Being confronted by teenage defiance can be … well, we’re just going to come right out and say it: really (really) aggravating! So, we asked parenting expert Amy Speidel—known as the “child whisperer” around Your Teen’s office—for her advice on rude teenagers.
Q: It can be frustrating when a teenager pushes back.
Speidel: Sure, and all parents deal with it. You’re driving home from your teenager’s soccer game, and you really want to talk about the game. But your teenager bursts out with, “Can we just stop talking about the game!” Her behavior is rude. So now the conversation escalates into how disrespectful she’s being to her parents. And you point out that you went out of their way to go to the game. But, we all know lectures never go well. Your lecture won’t get through your teen’s belligerence.
Q: So what’s a better way?
Speidel: Try, “That might not have been the best way to express that you would like some quiet. Perhaps we can work on how you say that differently the next time, but right now, let’s just be quiet.” We have to trust that when we’ve done enough groundwork with our teens, we can back off and let the remorse kick in. In other words, when your teenager is belligerent, you should be quiet so that they can hear their own belligerence.
Q: That doesn’t sound easy.
Speidel: No, but think about it this way. Whatever is going on with your teenager in that moment, he’s not managing well. He’s feeling trapped, exposed, or vulnerable in some way. If you can balance yourself enough to wish them well, you won’t judge them quite so harshly.
Q: So, let’s move beyond rudeness to outright defiance. What then?
Speidel: Oftentimes, teenage defiance happens because as parents we haven’t proactively communicated our expectations for a particular situation. As children gain skills, they believe that they should be able to use those skills the same way adults do. For example, your teenager will think, “When I get my driver’s license, I will have unlimited access to the car,” or “I can watch Netflix whenever I want, just like my parents.” Defiance often arises when the story that your teenager has rehearsed in his head—which he may have rehearsed over and over again— differs from the one that you’ve rehearsed in your head.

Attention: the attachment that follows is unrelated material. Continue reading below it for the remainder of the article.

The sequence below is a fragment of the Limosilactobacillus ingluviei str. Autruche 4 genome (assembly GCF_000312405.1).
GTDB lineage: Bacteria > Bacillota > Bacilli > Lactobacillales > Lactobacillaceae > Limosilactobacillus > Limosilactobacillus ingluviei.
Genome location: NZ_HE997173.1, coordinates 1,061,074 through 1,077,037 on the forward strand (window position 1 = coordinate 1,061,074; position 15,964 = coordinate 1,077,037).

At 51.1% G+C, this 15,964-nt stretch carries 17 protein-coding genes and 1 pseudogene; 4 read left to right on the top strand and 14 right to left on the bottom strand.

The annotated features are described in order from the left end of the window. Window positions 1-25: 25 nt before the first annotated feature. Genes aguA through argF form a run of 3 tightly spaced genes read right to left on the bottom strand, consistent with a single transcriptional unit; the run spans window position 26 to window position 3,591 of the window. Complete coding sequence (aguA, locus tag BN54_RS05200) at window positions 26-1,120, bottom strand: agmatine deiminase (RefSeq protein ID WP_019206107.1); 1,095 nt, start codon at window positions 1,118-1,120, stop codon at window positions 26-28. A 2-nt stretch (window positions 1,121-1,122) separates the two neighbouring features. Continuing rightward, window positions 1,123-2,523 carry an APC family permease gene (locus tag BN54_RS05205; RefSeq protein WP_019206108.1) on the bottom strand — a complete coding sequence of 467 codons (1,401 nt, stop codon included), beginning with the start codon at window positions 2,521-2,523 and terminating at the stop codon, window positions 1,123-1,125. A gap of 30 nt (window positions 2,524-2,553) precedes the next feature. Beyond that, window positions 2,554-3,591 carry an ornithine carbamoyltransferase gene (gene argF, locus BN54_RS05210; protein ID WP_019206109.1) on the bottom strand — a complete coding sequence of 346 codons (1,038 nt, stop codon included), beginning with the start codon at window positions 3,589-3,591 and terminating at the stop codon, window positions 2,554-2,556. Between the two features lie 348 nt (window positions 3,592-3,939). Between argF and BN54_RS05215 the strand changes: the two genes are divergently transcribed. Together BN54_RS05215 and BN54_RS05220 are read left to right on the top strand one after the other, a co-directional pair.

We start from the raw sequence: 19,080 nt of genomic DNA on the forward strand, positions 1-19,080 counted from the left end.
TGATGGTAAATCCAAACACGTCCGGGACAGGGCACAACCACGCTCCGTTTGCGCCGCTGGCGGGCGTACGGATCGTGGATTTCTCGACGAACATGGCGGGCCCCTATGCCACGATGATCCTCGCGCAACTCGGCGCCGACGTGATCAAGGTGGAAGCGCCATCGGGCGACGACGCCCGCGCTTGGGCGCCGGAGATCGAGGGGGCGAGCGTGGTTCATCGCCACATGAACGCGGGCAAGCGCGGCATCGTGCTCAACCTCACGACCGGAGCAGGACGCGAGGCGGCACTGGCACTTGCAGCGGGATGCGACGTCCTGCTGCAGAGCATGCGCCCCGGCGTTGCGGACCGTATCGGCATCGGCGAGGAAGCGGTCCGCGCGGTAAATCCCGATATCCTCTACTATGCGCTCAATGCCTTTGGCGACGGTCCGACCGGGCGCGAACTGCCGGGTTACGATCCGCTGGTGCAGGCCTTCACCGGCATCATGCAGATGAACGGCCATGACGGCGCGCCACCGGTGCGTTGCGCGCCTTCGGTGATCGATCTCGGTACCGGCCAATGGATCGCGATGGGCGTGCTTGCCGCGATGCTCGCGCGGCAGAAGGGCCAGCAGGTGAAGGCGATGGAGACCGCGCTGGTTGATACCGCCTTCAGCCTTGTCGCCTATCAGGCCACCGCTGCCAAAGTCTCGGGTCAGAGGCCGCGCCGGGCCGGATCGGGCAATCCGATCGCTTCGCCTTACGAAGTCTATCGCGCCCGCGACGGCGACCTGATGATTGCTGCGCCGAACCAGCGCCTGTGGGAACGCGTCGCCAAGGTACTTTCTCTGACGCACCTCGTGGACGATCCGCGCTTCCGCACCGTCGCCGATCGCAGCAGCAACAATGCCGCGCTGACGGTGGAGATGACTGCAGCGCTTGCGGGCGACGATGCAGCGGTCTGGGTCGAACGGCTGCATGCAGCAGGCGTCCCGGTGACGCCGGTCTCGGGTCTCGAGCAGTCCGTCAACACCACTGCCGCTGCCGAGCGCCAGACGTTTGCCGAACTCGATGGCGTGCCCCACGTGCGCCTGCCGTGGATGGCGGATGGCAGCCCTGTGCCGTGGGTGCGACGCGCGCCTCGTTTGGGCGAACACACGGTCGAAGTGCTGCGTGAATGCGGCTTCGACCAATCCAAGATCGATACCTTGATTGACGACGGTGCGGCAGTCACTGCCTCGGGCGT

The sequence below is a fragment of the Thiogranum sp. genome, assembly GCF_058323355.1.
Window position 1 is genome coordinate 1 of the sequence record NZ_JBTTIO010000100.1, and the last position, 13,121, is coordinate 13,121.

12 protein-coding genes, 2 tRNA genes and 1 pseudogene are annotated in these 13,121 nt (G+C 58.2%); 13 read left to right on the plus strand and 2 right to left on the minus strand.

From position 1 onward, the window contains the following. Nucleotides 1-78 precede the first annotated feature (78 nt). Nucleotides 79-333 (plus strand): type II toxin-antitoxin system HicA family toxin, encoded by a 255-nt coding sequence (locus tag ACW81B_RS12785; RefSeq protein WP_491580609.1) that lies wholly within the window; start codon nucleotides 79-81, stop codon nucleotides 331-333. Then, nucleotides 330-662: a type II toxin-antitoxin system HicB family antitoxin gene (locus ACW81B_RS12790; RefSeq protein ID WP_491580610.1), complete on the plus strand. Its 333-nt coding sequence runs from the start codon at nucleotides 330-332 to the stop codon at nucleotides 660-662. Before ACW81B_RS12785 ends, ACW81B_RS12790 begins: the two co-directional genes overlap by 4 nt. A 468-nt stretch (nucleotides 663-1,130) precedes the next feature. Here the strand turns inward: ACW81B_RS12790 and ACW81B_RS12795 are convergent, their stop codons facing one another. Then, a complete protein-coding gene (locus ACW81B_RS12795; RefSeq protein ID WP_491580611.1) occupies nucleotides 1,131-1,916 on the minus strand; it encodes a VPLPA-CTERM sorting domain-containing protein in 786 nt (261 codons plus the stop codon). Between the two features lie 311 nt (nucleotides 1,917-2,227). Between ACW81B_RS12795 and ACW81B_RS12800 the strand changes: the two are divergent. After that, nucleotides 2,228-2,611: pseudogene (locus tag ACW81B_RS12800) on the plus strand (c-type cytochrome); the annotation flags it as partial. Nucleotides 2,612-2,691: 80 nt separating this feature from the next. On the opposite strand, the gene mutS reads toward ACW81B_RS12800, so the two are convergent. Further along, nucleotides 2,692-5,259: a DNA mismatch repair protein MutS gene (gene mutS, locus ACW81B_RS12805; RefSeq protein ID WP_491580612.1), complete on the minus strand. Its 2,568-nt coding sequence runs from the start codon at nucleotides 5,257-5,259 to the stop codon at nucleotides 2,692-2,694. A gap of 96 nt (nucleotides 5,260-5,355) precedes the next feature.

Q: And so we need to be clear about expectations?
Speidel: Yes, and proactively discuss the parameters. If it’s a family car, then your teenager should understand that he doesn’t pick up the keys without asking, “May I?”
Q: So, you give your teenager parameters in advance—say, no phones during homework—but she defies you. What now?
Speidel: You really can’t physically make a teenager do anything, so you say, “Here are your options: you can do this, get it done, and then you’re free to go. Or, you can leave it and feel the consequences as they fall. I won’t save you from them. You will have to deal with them.”
Q: Often, we get emotional and blurt out a consequence that we’d really rather not enforce. How can we best approach naming consequences?
Speidel: We should give consequences from our executive space to our teenager’s executive space. Threats come from our emotional space, and they’re a threat because you don’t really want to have to enforce them and your teenager probably knows that. Say, your consequence is, “If you choose not to get that done, then you are not going to be able to go on the overnight trip.” That’s when you are either going to get pushback if they believe you—or they will say “fine” because they don’t believe you. What you need to say from your executive space is: “Look, you have the power here. You need to just get it done.” And then give a consequence you are willing to enforce. They are going to be angry, but if you are calm about it, they will start to manage themselves.
Q: Do we need to come up with a consequence right then and there?
Speidel: No, you don’t need to come up with it at that moment. But, you do have to follow through if your teenager doesn’t abide by your expectations. You can also rely on the natural consequences: “Since you didn’t take the time to complete the assignment, you’re on your own with this one.” Then, let the consequence from school take its effect.
Q: Can you give more scenarios of how to handle teenage defiance?
Speidel: Say your teenager took off when she was supposed to take her sister somewhere. You could say, “You no longer have the rights to the car in the way that we thought you were going to. You will no longer be able to get yourself from here to there, and you are going to have to find another way to do it.” If your teenager is reckless with his stuff—and loses something, say a phone charger—then you say, “You are going to have to wait until you can afford another phone charger. You don’t get to just take another charger from the house.”
Q: Do you have any final thoughts?
Speidel: It’s helpful to remember the purpose of consequences. It’s not about making your teenager miserable. It’s about, “I want you to be successful in this. You may not feel like this is right, but everything in me wants you to make the wisest choice.”